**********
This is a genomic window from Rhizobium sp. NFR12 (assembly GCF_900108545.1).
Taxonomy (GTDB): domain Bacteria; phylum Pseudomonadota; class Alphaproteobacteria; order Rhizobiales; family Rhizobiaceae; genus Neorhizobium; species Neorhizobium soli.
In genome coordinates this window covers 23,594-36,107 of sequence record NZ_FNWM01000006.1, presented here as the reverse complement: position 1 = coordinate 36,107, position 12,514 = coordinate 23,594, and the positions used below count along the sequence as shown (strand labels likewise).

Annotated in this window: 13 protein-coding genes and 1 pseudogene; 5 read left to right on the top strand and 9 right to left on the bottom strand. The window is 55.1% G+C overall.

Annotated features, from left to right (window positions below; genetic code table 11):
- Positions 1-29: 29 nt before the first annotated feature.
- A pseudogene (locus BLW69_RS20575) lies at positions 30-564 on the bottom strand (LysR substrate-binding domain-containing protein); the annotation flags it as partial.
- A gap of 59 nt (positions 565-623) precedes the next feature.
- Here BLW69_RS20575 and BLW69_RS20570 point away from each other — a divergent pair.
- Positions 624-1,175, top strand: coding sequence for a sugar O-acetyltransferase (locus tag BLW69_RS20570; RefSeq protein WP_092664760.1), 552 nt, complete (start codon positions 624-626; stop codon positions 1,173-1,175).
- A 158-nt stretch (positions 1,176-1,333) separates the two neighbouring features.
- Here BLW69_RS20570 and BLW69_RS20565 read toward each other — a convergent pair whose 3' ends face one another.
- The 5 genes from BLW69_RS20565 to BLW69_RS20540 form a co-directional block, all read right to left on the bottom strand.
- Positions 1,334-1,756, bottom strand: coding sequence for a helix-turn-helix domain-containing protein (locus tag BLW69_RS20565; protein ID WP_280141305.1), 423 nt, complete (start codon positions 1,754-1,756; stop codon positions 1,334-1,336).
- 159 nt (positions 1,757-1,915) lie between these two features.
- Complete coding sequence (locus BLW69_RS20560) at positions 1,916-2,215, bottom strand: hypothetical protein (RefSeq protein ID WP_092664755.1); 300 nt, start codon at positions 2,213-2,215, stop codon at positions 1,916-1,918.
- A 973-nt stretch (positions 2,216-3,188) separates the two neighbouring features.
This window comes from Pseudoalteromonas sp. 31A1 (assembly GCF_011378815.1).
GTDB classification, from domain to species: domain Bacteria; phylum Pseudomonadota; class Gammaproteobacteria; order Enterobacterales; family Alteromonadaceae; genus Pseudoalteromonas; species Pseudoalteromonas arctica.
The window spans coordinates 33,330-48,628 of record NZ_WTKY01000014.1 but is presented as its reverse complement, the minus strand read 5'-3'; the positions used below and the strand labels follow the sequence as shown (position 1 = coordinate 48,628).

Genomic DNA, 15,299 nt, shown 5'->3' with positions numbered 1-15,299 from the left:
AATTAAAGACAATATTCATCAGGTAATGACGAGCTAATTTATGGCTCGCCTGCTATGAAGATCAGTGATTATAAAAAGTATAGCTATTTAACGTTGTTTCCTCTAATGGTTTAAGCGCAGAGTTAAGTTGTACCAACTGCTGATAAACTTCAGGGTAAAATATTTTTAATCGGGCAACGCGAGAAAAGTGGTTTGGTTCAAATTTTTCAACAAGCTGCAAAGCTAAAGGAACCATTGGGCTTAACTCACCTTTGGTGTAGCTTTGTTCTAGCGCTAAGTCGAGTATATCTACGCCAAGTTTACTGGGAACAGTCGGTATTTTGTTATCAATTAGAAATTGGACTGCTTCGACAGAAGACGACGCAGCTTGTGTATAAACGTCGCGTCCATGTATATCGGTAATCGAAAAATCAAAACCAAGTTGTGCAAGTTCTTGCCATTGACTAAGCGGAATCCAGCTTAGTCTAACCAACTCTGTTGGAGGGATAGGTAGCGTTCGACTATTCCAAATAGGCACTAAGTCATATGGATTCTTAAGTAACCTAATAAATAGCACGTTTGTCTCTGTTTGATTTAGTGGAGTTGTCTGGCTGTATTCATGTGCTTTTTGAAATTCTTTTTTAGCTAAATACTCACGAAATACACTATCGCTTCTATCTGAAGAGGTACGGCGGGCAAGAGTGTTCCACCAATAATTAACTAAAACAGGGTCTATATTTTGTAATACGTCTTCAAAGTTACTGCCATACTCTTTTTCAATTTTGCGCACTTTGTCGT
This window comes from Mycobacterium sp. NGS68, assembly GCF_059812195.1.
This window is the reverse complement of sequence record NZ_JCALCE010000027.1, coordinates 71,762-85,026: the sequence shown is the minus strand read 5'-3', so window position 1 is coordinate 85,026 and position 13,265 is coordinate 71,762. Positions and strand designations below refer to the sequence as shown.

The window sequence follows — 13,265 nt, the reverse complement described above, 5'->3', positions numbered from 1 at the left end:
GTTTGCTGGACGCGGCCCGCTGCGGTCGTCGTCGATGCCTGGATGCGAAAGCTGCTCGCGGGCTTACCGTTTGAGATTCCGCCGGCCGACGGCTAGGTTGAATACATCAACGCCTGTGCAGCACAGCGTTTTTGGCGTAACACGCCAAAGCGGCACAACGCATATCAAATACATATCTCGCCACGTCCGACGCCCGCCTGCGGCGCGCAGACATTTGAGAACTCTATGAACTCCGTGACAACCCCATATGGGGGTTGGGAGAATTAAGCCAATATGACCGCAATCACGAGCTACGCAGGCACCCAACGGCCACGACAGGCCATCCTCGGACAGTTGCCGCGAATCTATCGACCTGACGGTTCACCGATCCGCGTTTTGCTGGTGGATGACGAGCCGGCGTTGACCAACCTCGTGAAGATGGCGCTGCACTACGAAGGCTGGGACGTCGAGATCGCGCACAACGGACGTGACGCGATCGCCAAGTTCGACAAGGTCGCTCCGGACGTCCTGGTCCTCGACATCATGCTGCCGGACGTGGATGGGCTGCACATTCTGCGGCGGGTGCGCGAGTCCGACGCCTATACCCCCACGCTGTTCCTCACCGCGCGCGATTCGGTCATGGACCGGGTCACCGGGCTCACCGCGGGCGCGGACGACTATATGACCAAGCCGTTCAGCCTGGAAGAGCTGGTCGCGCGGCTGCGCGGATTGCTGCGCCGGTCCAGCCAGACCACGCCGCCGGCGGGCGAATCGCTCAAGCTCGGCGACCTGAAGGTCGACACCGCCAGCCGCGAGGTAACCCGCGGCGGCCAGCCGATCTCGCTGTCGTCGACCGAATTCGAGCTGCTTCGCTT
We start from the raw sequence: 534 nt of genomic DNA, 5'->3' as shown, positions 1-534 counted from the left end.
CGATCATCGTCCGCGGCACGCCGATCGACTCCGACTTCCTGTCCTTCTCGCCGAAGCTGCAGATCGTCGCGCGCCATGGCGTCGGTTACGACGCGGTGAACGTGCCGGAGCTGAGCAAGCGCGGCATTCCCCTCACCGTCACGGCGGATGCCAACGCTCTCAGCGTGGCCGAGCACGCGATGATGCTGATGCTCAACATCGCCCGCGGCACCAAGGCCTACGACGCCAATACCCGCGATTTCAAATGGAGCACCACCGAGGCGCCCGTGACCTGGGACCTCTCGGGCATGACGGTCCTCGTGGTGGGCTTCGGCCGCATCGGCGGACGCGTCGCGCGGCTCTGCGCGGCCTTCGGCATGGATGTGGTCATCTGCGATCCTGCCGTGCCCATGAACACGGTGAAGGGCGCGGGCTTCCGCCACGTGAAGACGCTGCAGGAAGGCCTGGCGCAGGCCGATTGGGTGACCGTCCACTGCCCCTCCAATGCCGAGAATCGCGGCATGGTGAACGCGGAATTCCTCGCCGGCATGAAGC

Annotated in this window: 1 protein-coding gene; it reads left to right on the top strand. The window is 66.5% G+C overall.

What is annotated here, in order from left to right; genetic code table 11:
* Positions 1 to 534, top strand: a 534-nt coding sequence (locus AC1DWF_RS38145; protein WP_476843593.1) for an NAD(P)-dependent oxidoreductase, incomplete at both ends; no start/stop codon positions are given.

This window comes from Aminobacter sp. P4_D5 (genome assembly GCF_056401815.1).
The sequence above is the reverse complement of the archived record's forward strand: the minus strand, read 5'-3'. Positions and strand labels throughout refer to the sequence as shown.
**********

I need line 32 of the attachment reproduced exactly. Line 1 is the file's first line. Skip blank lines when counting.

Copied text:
This window comes from Aminobacter sp. P4_D5 (genome assembly GCF_056401815.1).